Each day, 18 people die waiting for an organ transplant. It’s a scary thought: waiting and wishing for help to arrive and not knowing if it ever will.
The line on the waiting list is long. Throughout the United States, the list exceeds 120,000 people. Right here in Alabama, the list is nearing 4,000. Picture yourself sitting in a packed college football stadium filled with its typical voraciously cheering crowd on Saturdays. Let that represent our country’s organ donation waiting list. Instead of a boisterous crowd, it’s a silent one hoping for the best.
Last year, Alabama had 104 deceased organ donors, which falls below the state average of about 120. You don’t have to think long on that number to understand why the waiting list is such a daunting figure.
Everyone is capable of improving this dire situation. One organ and tissue donor is able to save up to eight lives all the while enhancing and changing the lives of more than 50 people.
“These are ordinary people doing extraordinary things,” said Ann Rayburn, senior manager of professional education at Alabama Organ Center (AOC). “This is something that could impact people at any time without warning.”
Since 1968, Alabama Organ Center has been broadcasting the need for organ donors and showcasing how donors deserve a college football stadium crowd standing and applauding them.
“Ordinary people can make a difference,” said Beverly Berry, multicultural donation educator for Alabama Organ Center. “If no one ever donated, no one would get transplanted.”
Both Rayburn and Berry acknowledged that any death in the family is going to be tragic. Like many others, they look at organ donation as something good, capable of making healing easier – despite death, somewhere there is renewed life.
For the Alabama Organ Center, it’s about eliminating the deaths on the waiting list. While the advances in medicine and technology to make organ donation and transplantation possible are there, the need for organs and tissue dramatically outweighs the number available for transplantation. It’s also about providing good care to the families considering donation. The AOC wants the family to feel good about their decision the day they make the decision and into the future.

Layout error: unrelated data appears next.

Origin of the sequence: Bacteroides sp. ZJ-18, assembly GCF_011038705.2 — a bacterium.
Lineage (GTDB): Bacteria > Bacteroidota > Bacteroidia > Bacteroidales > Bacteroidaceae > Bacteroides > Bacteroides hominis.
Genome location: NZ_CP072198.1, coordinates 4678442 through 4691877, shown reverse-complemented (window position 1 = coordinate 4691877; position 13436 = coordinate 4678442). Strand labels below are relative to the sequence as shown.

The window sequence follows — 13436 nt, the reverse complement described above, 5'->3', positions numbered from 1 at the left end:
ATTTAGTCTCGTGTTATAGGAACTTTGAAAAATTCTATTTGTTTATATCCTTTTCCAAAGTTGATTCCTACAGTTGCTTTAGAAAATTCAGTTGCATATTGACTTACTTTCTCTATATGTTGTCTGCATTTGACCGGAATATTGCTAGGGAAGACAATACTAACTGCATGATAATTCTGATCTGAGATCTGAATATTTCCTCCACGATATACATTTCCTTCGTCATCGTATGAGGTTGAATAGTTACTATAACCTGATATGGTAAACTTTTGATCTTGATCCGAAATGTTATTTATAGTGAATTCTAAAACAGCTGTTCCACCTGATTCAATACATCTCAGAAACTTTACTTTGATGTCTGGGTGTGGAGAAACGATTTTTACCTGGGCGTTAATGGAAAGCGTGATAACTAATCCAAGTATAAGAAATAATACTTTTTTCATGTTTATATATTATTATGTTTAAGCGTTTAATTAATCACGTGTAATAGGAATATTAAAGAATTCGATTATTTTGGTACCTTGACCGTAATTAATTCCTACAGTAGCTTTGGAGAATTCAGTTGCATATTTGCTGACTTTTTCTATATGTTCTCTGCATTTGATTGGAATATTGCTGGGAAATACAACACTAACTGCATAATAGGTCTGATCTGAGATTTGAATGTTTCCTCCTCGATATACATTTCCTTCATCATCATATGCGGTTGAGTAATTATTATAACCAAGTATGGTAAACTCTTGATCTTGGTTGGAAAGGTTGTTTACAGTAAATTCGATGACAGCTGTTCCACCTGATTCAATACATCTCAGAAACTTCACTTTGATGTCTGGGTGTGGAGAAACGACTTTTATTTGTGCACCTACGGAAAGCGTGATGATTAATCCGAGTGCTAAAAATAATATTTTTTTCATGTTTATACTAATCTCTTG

Part of the Alabama Organ Center’s mission includes dispelling misconceptions on organ and tissue donation. One of more common beliefs being if you are a registered organ donor the medical team won’t try to save your life – that couldn’t be further from the truth. A medical team not affiliated with the donation or transplant team makes the declaration of death.
Another misconception is that organ donation means body disfigurement, preventing the possibility of an open casket funeral. Organs and tissues are removed surgically while maintaining the respect of the body during the operation. So, it’s still possible for open casket funeral arrangements.
About every 18 minutes, a name is added to the organ waiting list and only 48 percent of Americans are registered organ donors (despite 95 percent of Americans saying they strongly supported organ donation in a 2005 Gallup poll). The need is there, and we must make the effort to fulfill the need.
Becoming an organ donor means one day you may give others a renewed chance at life. It’s the chance to do something good even after you move on.
To learn more about how to become a registered organ donor and donation facts, visit alabamaorgancenter.org.
By: Bradley MacDonald Source